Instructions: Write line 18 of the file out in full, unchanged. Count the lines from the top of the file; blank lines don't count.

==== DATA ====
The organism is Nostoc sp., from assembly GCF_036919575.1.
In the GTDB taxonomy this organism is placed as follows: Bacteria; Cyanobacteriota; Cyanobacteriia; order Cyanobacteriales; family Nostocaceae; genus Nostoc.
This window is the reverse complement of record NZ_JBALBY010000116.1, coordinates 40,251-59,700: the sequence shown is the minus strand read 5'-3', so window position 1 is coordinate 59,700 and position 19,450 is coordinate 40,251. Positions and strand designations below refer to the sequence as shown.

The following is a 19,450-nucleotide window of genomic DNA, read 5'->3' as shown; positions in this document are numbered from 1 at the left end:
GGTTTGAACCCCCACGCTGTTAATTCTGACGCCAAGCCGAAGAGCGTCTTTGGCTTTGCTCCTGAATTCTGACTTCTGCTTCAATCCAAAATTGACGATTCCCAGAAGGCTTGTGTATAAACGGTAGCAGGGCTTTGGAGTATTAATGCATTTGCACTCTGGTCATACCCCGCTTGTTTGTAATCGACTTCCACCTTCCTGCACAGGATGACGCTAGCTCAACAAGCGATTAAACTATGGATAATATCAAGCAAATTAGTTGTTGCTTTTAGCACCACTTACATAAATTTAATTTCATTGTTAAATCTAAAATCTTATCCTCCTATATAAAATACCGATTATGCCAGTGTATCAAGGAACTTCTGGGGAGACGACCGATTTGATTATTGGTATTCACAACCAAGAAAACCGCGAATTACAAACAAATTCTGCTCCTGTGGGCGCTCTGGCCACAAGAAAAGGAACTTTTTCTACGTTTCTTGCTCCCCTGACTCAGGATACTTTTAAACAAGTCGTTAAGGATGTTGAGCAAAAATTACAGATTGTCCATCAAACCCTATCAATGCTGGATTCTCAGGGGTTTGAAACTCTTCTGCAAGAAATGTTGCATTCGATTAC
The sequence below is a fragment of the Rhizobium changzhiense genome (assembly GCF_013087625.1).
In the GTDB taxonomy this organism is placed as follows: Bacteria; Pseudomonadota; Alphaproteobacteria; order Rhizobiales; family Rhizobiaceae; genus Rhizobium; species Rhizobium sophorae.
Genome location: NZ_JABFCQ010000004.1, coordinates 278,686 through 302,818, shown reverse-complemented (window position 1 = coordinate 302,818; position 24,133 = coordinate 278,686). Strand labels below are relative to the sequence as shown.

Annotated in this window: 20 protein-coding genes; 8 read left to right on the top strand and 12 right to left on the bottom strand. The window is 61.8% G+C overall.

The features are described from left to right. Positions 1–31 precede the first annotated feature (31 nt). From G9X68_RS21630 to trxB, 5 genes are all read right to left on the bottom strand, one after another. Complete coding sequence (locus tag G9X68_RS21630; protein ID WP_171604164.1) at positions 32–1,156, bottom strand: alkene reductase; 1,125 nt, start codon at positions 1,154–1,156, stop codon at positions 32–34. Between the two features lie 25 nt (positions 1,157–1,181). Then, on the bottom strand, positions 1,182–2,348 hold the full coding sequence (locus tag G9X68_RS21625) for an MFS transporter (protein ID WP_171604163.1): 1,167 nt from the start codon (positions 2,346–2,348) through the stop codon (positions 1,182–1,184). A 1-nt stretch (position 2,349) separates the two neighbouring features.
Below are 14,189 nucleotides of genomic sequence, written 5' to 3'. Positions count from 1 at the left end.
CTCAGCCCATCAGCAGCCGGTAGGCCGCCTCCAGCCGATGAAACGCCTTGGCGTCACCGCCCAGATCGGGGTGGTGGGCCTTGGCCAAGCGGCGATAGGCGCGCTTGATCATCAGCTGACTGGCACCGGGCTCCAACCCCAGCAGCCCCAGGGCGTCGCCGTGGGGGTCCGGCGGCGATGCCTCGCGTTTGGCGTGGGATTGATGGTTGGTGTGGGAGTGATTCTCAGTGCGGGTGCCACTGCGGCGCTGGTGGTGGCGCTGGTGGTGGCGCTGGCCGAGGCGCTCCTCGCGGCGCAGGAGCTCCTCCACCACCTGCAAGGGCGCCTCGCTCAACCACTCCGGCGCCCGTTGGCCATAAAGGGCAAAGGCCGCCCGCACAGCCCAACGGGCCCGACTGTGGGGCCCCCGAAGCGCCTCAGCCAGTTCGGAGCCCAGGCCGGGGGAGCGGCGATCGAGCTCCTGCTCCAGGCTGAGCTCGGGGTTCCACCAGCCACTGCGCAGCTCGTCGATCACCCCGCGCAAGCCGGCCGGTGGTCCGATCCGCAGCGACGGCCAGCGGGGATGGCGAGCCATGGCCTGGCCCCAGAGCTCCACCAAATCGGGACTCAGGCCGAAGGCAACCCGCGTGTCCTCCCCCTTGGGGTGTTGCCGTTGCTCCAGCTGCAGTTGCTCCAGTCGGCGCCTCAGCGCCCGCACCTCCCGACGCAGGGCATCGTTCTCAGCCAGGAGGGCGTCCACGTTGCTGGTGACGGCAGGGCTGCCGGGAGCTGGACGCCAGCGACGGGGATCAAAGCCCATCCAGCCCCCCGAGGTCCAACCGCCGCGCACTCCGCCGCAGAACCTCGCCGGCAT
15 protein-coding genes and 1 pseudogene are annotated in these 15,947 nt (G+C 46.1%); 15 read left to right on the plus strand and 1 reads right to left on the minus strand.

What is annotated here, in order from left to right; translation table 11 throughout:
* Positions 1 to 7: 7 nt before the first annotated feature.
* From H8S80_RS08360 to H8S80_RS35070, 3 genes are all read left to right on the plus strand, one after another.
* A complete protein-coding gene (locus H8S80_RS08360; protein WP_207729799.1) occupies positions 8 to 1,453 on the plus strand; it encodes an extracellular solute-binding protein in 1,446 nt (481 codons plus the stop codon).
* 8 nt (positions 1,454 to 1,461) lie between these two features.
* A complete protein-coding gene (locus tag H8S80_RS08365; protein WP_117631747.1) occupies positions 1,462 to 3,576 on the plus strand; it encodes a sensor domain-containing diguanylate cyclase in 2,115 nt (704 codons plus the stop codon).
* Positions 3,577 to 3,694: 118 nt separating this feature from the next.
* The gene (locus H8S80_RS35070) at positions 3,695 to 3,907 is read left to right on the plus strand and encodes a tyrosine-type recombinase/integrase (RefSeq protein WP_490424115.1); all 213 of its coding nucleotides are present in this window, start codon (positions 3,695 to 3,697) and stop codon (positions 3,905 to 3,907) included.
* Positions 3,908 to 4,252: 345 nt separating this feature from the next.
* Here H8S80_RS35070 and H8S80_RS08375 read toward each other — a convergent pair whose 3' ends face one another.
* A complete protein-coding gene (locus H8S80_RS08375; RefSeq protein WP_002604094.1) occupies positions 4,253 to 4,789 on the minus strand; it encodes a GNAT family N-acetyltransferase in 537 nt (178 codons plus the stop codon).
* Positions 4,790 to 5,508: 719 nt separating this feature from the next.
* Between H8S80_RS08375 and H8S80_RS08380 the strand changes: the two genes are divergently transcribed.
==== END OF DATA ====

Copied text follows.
* 8 nt (positions 1,454 to 1,461) lie between these two features.